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Fundamental Rights in Indian Polity | A Comprehensive Guide for UPSC CSE



Introduction


Fundamental Rights form the bedrock of the Indian Constitution. They serve as essential safeguards for individuals against abuse by the state, guaranteeing liberties and shaping India as a truly democratic nation. If you're an IAS aspirant, grasp these basic liberties, along with their complexities, nuances, and current judicial interpretations to excel in the UPSC Civil Services Examination.


Constitutional Provisions


  • Fundamental Rights are enshrined in Part III of the Indian Constitution (Articles 12-35).

  • They act as powerful judicial tools allowing individuals to challenge actions of the state that infringe these rights.


Characteristics of Fundamental Rights


  • Mostly Negative: Primarily act as restrictions on the powers of the state.

  • Not Absolute: Can be balanced against the larger interests of the public, through reasonable restrictions imposed by the state.

  • Justiciable: The Supreme Court (under Article 32) and High Courts (under Article 226) act as powerful guardians of these rights.

  • Amendable: Parliament, through amending the Constitution (but subject to judicial review), can amend these rights (though not the basic structure of the Constitution).


Distinguishing Fundamental Rights from Ordinary Legal Rights

Characteristic

Fundamental Rights

Ordinary Legal Rights

Source

Constitution of India

Laws enacted by Parliament or legislature

Importance

Supreme, considered inalienable

Statutory, given by the law of the land

Enforceability

Justiciable, enforceable in courts

Enforceable in courts according to legal procedures

Historical Evolution of Fundamental Rights


  • Inspiration: Magna Carta, US Bill of Rights, Irish Constitution, Government of India Act 1935

  • Constituent Assembly Debates: Intense discussions surrounding the nature and scope of rights to be included. Result: the current system with reasonable restrictions.


Declaration of Human Rights in the General Assembly of the United Nations


  • Universal Declaration of Human Rights (1948): Monumental document defining basic human rights and freedoms.

  • Influence: Serves as inspiration for many constitutions including India's Fundamental Rights.


Nature of Fundamental Rights


  • Limitations: Rights aren't absolute, with the state able to impose reasonable restrictions in the interest of:

  • Public order, decency, and morality

  • Security of the State

  • Friendly relations with foreign states, etc.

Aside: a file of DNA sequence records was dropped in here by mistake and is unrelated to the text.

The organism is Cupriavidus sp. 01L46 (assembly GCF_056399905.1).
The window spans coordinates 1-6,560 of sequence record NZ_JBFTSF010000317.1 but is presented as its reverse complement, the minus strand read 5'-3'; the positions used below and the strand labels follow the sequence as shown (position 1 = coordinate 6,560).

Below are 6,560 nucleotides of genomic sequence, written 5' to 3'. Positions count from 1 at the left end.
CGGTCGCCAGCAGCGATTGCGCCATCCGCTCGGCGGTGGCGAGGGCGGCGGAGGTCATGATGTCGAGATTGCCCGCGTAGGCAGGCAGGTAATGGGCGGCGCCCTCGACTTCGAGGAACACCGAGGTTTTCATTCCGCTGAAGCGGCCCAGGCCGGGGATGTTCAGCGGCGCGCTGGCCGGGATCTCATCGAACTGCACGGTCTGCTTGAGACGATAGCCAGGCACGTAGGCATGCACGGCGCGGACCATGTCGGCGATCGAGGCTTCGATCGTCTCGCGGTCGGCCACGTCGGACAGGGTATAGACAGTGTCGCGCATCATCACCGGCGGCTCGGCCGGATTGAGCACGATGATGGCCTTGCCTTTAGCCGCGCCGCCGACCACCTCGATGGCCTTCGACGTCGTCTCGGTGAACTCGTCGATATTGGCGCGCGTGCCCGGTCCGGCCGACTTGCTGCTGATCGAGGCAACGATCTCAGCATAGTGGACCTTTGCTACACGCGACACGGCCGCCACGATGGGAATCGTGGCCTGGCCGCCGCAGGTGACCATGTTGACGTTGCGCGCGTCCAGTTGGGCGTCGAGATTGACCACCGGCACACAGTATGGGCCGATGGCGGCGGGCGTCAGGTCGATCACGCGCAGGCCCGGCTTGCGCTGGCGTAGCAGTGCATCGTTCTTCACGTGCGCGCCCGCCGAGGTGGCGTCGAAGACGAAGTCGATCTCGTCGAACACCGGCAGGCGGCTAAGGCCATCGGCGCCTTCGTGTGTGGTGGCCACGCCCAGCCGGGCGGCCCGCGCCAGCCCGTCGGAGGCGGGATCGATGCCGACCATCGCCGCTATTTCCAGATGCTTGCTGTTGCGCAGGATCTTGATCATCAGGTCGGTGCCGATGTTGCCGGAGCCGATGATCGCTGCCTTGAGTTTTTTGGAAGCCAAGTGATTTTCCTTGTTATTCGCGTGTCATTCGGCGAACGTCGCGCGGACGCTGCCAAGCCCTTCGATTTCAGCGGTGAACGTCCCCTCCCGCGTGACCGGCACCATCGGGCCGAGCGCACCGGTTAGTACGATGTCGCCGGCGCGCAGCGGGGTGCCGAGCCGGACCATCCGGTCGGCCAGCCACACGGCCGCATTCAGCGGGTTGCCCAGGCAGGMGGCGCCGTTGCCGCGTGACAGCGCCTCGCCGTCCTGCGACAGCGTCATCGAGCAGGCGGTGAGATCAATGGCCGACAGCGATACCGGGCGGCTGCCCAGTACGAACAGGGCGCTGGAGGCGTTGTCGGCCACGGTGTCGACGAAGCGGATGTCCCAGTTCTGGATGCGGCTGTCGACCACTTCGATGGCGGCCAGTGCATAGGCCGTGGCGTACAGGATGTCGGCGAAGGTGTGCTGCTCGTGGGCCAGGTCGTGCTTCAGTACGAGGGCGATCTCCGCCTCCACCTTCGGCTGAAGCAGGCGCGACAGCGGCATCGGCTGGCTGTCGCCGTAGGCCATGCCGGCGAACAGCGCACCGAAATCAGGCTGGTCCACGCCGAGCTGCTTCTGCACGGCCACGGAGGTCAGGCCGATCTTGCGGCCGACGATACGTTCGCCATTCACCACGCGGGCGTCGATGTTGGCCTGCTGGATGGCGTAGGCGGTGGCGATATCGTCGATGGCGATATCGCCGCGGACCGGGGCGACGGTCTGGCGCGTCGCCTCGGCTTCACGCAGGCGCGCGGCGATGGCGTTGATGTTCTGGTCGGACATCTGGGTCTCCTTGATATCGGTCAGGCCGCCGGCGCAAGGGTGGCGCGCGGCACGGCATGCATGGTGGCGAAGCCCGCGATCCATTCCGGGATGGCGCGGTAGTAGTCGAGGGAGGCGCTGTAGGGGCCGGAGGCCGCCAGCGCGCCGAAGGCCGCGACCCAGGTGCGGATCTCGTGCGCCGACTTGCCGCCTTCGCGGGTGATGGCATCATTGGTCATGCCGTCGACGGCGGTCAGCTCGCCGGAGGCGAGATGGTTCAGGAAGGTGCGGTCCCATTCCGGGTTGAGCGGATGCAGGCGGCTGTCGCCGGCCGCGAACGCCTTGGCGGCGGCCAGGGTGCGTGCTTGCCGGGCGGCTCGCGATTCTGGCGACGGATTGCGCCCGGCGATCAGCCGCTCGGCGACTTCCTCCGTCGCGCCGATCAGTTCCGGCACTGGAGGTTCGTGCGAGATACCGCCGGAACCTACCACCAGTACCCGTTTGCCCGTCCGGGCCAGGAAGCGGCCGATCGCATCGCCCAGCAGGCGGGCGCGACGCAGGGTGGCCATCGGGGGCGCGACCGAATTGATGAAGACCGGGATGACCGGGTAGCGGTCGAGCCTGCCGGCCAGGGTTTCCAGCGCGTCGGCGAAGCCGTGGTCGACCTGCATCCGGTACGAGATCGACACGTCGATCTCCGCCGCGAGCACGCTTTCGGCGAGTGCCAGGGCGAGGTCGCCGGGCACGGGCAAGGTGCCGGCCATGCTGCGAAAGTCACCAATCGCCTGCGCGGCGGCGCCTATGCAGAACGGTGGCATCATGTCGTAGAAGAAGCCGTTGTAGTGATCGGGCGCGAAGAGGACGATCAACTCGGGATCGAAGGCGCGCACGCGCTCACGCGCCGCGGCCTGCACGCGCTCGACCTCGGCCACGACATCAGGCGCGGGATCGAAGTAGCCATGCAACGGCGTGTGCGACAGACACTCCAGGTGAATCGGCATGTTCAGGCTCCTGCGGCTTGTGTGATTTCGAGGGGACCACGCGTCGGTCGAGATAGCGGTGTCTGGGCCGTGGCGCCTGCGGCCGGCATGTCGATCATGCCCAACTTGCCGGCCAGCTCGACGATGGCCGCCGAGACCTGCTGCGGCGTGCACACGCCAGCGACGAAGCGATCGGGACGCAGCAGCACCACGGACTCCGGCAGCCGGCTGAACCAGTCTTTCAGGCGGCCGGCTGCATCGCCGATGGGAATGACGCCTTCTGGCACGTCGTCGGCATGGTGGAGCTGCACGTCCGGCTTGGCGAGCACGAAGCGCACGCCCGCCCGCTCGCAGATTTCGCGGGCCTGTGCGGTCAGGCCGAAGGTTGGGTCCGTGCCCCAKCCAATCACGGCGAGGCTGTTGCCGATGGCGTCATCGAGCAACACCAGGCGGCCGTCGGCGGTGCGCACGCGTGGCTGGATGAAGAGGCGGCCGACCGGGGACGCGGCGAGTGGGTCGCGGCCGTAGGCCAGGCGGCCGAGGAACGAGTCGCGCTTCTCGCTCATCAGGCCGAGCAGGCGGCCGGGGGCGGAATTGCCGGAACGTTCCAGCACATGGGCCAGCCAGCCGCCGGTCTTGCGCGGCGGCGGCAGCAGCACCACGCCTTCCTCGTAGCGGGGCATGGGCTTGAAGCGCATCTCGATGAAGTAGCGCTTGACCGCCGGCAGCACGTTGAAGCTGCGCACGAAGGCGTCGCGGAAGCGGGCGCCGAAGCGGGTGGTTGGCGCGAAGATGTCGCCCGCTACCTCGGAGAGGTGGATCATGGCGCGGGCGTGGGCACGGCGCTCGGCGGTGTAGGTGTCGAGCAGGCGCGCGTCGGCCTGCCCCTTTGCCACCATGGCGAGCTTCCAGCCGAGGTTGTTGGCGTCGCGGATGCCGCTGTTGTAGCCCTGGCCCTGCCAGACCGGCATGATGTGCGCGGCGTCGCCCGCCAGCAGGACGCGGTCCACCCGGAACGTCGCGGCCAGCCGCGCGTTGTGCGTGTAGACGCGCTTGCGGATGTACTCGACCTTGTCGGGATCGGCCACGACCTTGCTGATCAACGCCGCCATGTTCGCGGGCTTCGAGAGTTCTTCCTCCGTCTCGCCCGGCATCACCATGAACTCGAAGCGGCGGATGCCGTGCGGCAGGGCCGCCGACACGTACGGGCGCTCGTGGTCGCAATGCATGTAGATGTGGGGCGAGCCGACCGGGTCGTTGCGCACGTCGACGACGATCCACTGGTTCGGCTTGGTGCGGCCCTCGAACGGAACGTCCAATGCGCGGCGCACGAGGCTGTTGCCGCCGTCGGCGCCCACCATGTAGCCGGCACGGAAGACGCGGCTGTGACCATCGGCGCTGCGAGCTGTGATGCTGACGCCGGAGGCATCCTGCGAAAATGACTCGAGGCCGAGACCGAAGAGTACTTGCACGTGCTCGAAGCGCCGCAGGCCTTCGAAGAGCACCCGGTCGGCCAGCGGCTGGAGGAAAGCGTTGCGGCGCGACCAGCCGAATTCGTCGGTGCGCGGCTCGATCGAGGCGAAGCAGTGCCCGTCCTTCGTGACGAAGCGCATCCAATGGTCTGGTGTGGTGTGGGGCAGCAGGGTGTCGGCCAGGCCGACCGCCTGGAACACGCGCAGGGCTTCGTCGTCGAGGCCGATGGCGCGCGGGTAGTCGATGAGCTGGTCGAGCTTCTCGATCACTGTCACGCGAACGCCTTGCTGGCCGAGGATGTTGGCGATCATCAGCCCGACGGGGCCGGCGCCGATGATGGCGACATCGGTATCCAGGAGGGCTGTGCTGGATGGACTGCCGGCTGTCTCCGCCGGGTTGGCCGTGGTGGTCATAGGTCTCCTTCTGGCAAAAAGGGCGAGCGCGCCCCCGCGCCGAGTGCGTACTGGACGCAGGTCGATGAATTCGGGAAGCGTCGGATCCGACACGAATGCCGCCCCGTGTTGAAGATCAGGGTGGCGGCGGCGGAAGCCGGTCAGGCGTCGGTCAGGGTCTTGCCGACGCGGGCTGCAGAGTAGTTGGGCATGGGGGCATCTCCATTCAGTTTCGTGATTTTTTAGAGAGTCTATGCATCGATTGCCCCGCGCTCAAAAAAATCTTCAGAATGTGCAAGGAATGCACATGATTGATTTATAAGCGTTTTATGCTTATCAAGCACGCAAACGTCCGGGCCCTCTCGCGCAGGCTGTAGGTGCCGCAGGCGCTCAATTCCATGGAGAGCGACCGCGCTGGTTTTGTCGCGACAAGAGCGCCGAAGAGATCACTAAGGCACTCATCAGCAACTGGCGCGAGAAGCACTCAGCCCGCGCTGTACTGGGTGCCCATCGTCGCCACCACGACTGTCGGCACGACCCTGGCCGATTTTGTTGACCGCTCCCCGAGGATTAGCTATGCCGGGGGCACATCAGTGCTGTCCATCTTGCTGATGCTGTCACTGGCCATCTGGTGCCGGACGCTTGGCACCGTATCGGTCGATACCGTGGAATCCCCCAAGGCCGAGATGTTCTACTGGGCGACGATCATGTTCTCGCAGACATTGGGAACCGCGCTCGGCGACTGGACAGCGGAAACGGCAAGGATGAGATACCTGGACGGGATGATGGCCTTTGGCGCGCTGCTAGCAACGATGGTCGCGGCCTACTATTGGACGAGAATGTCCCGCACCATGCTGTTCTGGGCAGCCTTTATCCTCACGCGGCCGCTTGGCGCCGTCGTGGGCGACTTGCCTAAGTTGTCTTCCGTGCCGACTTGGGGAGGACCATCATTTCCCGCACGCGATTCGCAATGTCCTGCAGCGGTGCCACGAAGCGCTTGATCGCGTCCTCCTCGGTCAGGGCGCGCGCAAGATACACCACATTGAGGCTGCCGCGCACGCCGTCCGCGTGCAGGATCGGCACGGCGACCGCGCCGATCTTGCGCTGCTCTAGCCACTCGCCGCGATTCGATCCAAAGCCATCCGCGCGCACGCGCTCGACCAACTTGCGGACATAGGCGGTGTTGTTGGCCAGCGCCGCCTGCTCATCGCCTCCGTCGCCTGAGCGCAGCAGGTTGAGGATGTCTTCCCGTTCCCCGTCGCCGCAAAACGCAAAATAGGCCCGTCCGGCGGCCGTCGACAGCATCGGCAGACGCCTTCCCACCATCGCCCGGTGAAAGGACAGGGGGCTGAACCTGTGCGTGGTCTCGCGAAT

Key Articles & Doctrines


  • Definition of State (Article 12): A broad definition, ensuring accountability of a wide range of state authorities.

  • Definition of Laws (Article 13): Wide scope, extending to custom and usage having the force of law.

  • Judicial Review and Fundamental Rights

  • Judiciary empowered to declare laws unconstitutional if they violate Fundamental Rights.


Doctrines to Balance Fundamental Rights and State Power


  • Doctrine of Prediction: Courts examine laws as a whole, rather than in isolation.

  • Doctrine of Separation: Judiciary declares unconstitutional acts severable from the rest of the law.

  • Doctrine of Severability: Invalid portions of law struck down, with valid portions remaining in force.

  • Doctrine of Eclipse: Law violating Fundamental Rights becomes dormant upon amendment of the Constitution; can be revived as the Constitutional position changes.


Classification of Fundamental Rights


Fundamental Rights in India are broadly divided into six categories:


Right to Equality (Articles 14-18):

  • Equality before the Law and Equal Protection of Law (Article 14): A foundational guarantee against arbitrary state action.

  • Prohibition of Discrimination on Certain Grounds (Article 15): Bars discrimination by the state on religion, race, caste, sex, or place of birth. Allows special provisions for women, children, and socially or educationally backward classes.

  • Equality of Opportunity in Matters of Public Employment (Article 16): Prohibits discrimination on the grounds listed in Article 15 and upholds state power to make special provisions for the advancement of any socially or educationally backward group.

  • Abolition of Untouchability (Article 17): This is an absolute right in the strictest sense as 'untouchability' is abolished altogether.

  • Abolition of Titles (Article 18): Only military and educational titles are permitted by the state.

Right to Freedom (Articles 19 to 22): This cluster of rights provides vital guarantees of individual liberties:

  • Six Freedoms (Article 19):

    • Freedom of Speech and Expression

    • Freedom to assemble peaceably and without arms

    • Freedom to form associations or unions

    • Freedom to move freely throughout the territory of India

    • Freedom to reside and settle in any part of India

    • Freedom to practice any profession, carry on any occupation, trade, or business (subject to reasonable restrictions by the state)

  • Protection in Respect of Conviction for Offenses (Article 20): Safeguards against ex-post facto laws, double jeopardy, and self-incrimination.

  • Protection of Life and Personal Liberty (Article 21): A broad umbrella encompassing personal liberty. Courts have significantly expanded its scope and meaning through judgments over time.

  • Protection Against Arrest and Detention in Certain Cases (Article 22): Provides procedural safeguards against unlawful detention, including right to be informed of grounds of arrest and the right to consult a legal practitioner.

Right Against Exploitation (Articles 23 and 24):   Prohibits human trafficking, forced labor, and other forms of exploitation, particularly:

  • Prohibition of Traffic in Human Beings and Forced Labor (Article 23): Explicitly outlaws exploitation that violates human dignity.